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Comment: Re:The bases have to be built from local material (Score 1) 46

Wait, scratch that. The majority of the dwellings will need to be underground to avoid the radiation. Instead of a 3D printer, take a tunnel boring machine.

You can't make everything you need out of holes. Your tunnels will need doors, partitions, tables, etc., etc. No IKEA on Mars and the shipping charges are horrendous. There are lots of things besides main structural walls to be made.

Comment: Re:Cost bigger issue than sonic boom (Score 1) 72

Thanks for all your calculations, but you entirely neglect auditory acoustic response issues, or the fact this energy is coming exclusively in rapid rise impulses.

There is more direct information in this readily available. We read here that the
"Concorde's sonic boom noise level was 105 PLdB. The PLdB that researchers believe will be acceptable for unrestricted supersonic flight over land is 75, but NASA wants to eventually beat that and reach 70 PLdB."
The measure PLdB is "perceived level of decibels" which takes into the account that impulsive, rapid rise sounds appear louder to humans. A 105 dB sound is a very loud sound to anybody. There would be hundreds, perhaps even thousands, of supersonic flights coast-to-coast a day if this became commercial. If you were under a common flight corridor, you might hear one of these every few minutes all day long.

The NASA article discusses though the fact that aircraft design can lessen sonic booms, and that is real key to making this a viable transcontinental technology.

But where we really need supersonic flight is on trans-Pacific flights! Where are the hypersonic trans-Pacific airliner projects these days?

Comment: Re:What's with all these "kinds" of music? (Score 1) 360

by careysub (#49697303) Attached to: What Happens To Our Musical Taste As We Age?

There are exactly two different kinds of music - good music and bad music. What makes music good or bad is left up to the individual - everybody has different opinions. I'm 62, from a small town in Alabama, a child in the fifties, high school in the late sixties, college in the early seventies, and guess what? I like it all! From classical to the latest, there's good to be found (and a LOT of crap). There's even good and bad music from the same artist, e.g. Eric Clapton early was great, but kinda lame later. I usually listen to music played randomly from my collection. You could hear an old bluegrass song followed by Nirvana followed by Bach followed by a gospel song followed by a Disney tune. The only thing all the songs have in common is that they're only the good ones. On the road I listen to XM. The presets are Symphony Hall, Met opera, Lithium, Classic Rewind, Bluegrass Junction, and BB King's Bluesville.

Amen to this! I like everything - if it is good. I enjoy discovering new styles, genres, bands. I have been around awhile, but I was one of Pentatonix's first fans for example. Went to one of their concerts a few months back - Cello/beatboxing was showcased and it was cool! Check out Mattisyahu: his Hassidic/Reggae/Rap fusion is brilliant. Here's a tip - listen to an unfamiliar style/genre more than once. I listen to music from all over the world. It takes time to appreciate the nuances that each style/genre brings. (Bluegrass is one of America's greatest contributions to music.)

Comment: Re:A Lot of Software Defies Easy Explanation (Score 1) 244

by careysub (#49695265) Attached to: RTFM? How To Write a Manual Worth Reading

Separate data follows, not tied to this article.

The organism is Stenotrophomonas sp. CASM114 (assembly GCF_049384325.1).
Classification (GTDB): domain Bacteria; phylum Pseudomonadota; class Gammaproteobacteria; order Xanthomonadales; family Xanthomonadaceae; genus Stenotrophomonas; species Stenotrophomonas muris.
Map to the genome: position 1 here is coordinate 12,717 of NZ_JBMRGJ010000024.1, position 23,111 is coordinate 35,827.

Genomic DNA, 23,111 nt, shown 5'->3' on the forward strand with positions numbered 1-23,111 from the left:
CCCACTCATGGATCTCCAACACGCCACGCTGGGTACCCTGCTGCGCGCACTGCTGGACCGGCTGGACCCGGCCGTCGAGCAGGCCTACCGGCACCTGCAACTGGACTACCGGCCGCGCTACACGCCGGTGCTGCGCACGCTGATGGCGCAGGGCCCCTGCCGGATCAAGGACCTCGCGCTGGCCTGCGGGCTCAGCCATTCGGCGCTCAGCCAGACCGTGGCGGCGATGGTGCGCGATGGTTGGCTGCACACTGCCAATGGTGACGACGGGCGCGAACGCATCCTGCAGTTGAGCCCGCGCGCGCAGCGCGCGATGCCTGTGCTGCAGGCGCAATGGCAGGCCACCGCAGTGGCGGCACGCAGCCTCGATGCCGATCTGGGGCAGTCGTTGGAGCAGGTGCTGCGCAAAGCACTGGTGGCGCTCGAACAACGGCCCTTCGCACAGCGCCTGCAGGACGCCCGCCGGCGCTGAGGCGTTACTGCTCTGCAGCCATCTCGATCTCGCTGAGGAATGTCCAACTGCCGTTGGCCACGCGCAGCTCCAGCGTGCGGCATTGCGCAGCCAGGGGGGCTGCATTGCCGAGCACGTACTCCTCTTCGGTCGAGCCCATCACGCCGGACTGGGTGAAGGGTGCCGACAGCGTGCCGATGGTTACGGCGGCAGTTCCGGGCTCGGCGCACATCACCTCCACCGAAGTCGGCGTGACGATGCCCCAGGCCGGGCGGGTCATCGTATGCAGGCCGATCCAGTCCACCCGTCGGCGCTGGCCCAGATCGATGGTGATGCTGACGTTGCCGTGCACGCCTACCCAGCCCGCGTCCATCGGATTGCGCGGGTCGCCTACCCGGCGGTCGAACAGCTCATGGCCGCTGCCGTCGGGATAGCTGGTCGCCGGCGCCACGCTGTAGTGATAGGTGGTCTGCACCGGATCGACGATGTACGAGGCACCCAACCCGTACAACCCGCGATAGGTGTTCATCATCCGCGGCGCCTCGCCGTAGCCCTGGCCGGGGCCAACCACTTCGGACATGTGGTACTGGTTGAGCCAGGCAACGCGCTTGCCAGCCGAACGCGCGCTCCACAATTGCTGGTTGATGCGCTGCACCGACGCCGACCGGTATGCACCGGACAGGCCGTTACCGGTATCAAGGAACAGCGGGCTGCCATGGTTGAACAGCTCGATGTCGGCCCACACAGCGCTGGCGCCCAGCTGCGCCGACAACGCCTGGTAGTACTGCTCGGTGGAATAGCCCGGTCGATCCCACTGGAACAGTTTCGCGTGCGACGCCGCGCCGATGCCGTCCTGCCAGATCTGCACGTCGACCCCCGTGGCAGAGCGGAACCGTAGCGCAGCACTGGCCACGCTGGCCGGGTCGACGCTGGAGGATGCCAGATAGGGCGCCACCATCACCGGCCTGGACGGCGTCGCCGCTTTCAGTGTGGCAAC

I am a big proponent of agile methods (see the agile thread today), but here I disagree. A UI is part of the system architecture, and architecture fundamentals do need to be defined early in development (but then refined and evolved as development proceeds). Agile is definitely not "making stuff up as you go along".

Comment: Re:You cannot know *WHO* is voting (Score 0) 258

by careysub (#49691225) Attached to: Online Voting Should Be Verifiable -- But It's a Hard Problem

... really I have no issue with mandatory voter ID -- you just need to severely over-engineer the solution to ensure it's not a burden on those in society with the least time/money/options/eduction.

And the fact that these voted ID laws never include proactive provisions to get IDs into the hands of all voters for free reveals their true intent quite clearly. Heck, Ohio is trying to enact a poll tax (banned explicitly by the Constitution, 24th Amendment) by requiring a voter ID card that you must pay for.

Comment: Re:A Lot of Software Defies Easy Explanation (Score 1) 244

by careysub (#49691047) Attached to: RTFM? How To Write a Manual Worth Reading

I actually agree with this. The documentation does need to evolve with the implementation, and if you don't, it is as you say. But having a clear concept about how it is to be used, and working out a coherent description of using it is a very strong design tool to make a usable, understandable system.

Comment: Certainly Not (Score 3, Insightful) 507

by careysub (#49690777) Attached to: Is Agile Development a Failing Concept?

Iterative, incremental development - the core of agile - has been around at least since Barry Boehm described the "spiral model" of development in 1986, and has been successfully used for nigh upon 30 years since under various monickers (and I'll bet there were practitioners before Boehm's paper).

"Agile" has matured and developed a lot of inter-related supporting practices and tools that have made it increasingly powerful and easy to implement. Continuous integration, test-driven development, use of "stories" as a tool for requirements definition, you cannot tell me these techniques and tools are not successful.

I have personally seen the development practices of a company dramatically transformed for the better by having an agile trainer brought in and training the entire staff, including managers, and instituting formal agile practices. It is great when a junior developer can tell the VP of marketing to take a hike because his request has not been submitted through the grooming and priority assignment process.